“The length of the season was the hardest. It’s almost double what I played in college. That was by far the biggest transition. Having more than two games a week was tougher for me,” Dumoulin said of his transition. “I took more rest when it was needed. You have to make sure you’re doing the right things and taking care of yourself when you’re off the ice.”

The Wilkes-Barre/Scranton Penguins made it all the way to the Conference Finals in the playoffs. It provides great experience for a young player to get to play in the postseason during his first season in the league. It is a whole different atmosphere than during the regular season.

“It was exciting. Its always exciting come playoff time since you’re one of only 16 teams that make it,” Dumoulin said. “It was good that we had a long run into it and that I was able to learn what the playoffs were like.”

It was a little bit of a surprising run for Wilkes-Barre. The team had a strong season, but they finished the season third in their division and qualified with the fifth spot in the conference for the playoffs. To make it to the Conference Finals, they had to beat the Providence Bruins in the Conference Semi-Finals. The Bruins had the best record in the league during the regular season. What was the secret to the success of Wilkes-Barre?

“It was depth,” Dumoulin answered. “We had some older skilled guys that really stepped up bringing us into the playoffs and come playoff time. That helped us out a lot. We had great depth.”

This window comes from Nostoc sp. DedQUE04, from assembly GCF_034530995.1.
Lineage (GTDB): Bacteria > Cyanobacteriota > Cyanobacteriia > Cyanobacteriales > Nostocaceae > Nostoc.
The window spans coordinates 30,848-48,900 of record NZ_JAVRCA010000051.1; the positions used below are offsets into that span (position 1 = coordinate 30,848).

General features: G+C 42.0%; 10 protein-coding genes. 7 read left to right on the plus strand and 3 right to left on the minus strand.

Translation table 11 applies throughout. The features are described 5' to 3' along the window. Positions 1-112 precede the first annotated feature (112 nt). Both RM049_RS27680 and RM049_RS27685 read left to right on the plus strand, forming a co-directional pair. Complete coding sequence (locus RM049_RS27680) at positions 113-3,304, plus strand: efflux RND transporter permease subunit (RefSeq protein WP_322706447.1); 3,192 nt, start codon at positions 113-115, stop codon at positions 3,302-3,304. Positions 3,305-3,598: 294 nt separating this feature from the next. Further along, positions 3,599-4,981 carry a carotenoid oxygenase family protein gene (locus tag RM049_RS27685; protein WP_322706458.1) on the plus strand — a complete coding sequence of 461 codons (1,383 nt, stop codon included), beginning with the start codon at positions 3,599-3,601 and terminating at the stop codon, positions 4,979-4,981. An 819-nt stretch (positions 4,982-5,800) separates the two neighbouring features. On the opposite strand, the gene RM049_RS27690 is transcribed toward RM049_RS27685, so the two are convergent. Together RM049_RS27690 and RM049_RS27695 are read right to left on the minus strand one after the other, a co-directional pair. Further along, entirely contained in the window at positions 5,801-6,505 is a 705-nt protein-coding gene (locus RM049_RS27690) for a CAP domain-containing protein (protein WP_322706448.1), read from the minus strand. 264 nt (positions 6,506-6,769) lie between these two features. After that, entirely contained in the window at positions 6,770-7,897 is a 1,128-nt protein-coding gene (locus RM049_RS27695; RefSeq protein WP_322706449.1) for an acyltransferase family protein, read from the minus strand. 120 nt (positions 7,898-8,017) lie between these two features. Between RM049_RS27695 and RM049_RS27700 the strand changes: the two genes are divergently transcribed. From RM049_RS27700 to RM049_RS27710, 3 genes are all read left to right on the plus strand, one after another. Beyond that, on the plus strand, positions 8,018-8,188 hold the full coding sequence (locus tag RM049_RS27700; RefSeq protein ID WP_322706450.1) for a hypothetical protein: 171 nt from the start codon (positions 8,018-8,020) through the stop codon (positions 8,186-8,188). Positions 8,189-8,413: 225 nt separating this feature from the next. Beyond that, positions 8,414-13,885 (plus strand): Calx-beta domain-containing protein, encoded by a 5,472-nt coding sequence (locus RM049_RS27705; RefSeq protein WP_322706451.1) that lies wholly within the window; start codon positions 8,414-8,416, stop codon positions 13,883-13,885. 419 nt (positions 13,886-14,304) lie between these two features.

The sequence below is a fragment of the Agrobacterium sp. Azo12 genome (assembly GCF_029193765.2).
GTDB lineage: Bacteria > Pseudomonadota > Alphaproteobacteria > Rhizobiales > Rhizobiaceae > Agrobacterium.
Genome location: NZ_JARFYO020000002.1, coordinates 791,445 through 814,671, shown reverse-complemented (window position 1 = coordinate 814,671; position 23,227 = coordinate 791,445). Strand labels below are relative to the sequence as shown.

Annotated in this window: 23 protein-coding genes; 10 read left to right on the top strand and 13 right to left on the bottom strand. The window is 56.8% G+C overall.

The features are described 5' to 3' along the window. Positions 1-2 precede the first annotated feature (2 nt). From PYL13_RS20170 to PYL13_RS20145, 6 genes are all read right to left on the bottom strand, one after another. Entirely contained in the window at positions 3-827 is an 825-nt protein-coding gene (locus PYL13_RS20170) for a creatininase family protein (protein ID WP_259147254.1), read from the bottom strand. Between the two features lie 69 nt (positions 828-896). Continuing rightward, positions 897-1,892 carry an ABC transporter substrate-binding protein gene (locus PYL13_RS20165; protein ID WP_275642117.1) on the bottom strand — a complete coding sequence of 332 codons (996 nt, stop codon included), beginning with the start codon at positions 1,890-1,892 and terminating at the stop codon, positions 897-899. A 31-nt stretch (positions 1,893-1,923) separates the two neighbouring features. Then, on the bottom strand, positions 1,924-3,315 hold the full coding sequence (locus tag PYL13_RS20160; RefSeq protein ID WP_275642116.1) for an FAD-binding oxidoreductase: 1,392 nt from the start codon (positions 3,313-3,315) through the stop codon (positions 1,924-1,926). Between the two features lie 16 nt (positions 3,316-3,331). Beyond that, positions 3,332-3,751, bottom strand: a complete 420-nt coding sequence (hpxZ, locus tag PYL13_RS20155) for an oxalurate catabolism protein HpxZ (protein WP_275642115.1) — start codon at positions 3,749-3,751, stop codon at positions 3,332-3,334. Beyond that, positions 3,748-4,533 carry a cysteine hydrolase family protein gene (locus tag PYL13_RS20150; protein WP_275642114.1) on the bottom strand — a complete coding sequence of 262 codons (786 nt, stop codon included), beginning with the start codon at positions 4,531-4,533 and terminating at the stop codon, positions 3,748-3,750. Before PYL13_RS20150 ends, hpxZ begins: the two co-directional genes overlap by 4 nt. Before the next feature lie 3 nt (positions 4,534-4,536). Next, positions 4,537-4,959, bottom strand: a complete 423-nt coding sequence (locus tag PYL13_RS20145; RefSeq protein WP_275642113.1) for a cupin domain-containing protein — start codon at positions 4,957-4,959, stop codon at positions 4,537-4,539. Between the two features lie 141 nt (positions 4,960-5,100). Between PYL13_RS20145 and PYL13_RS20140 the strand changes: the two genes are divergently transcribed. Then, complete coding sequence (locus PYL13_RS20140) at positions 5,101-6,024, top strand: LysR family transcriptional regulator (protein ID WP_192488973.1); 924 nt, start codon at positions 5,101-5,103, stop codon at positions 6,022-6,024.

Now, Dumoulin is well into his offseason training and is preparing for his second season playing professional hockey. He is trying to work out and make sure he can get on the ice as much as possible because he has his eyes on a shot at the NHL. In order to get that shot, he knows that there are still things that he needs to work on.

“My consistency. It’s important to bring the some consistent effort,” Dumoulin said. “That’s something at the beginning of the year that I struggled with. So if I can continue to do that, hopefully good things will happen.”

Throughout his career so far, he has had a lot of great coaches that have shaped him as a player. Those coaches have helped him get to this point where he has a shot at a spot on an NHL roster. He cannot credit one person as having the biggest influence on the player that he is now.

“It’s not just one person, it’s a combination of my coaches throughout my career that have influenced me. My coaches all the way from when I was younger, through high school, the Jr. Monarchs, and BC,” Dumoulin said. “All those coaches have had huge impacts on my career. They’ve all helped me develop as a player and a person. I thank them. Obviously my parents have impacted me to and I thank them for always driving me places. So it’s been a combination of my coaches and my parents that have been the biggest influence on me.”

Next season, Dumoulin will work hard to earn a shot to prove himself in Pittsburgh. He hopes to have his first chance to suit up for an NHL game. Either way, fans can expect to see a big defenseman that works hard to help his team.

A New England girl, born and raised, Jessica Higham has grown up loving few things more than hockey. Although she has never considered herself to be a good skater, she fell in love with hockey back when boys still had cooties and that love has only grown since. She genuinely wishes she had been alive to enjoy ‘Miracle on Ice’ and considers it to be one of the greatest moments in US history. Nothing compares to the feeling of September coming and signaling the start of a new season, complete with a whole new set of ups and downs. After having been an avid reader and occasional writer, Jessica wanted to try putting the two loves together and writing about hockey. Aside from hockey, Jessica also loves music, going to concerts, animals, and walking on the beach. Email: jessica@thepinkpuck.com @JessicaHigham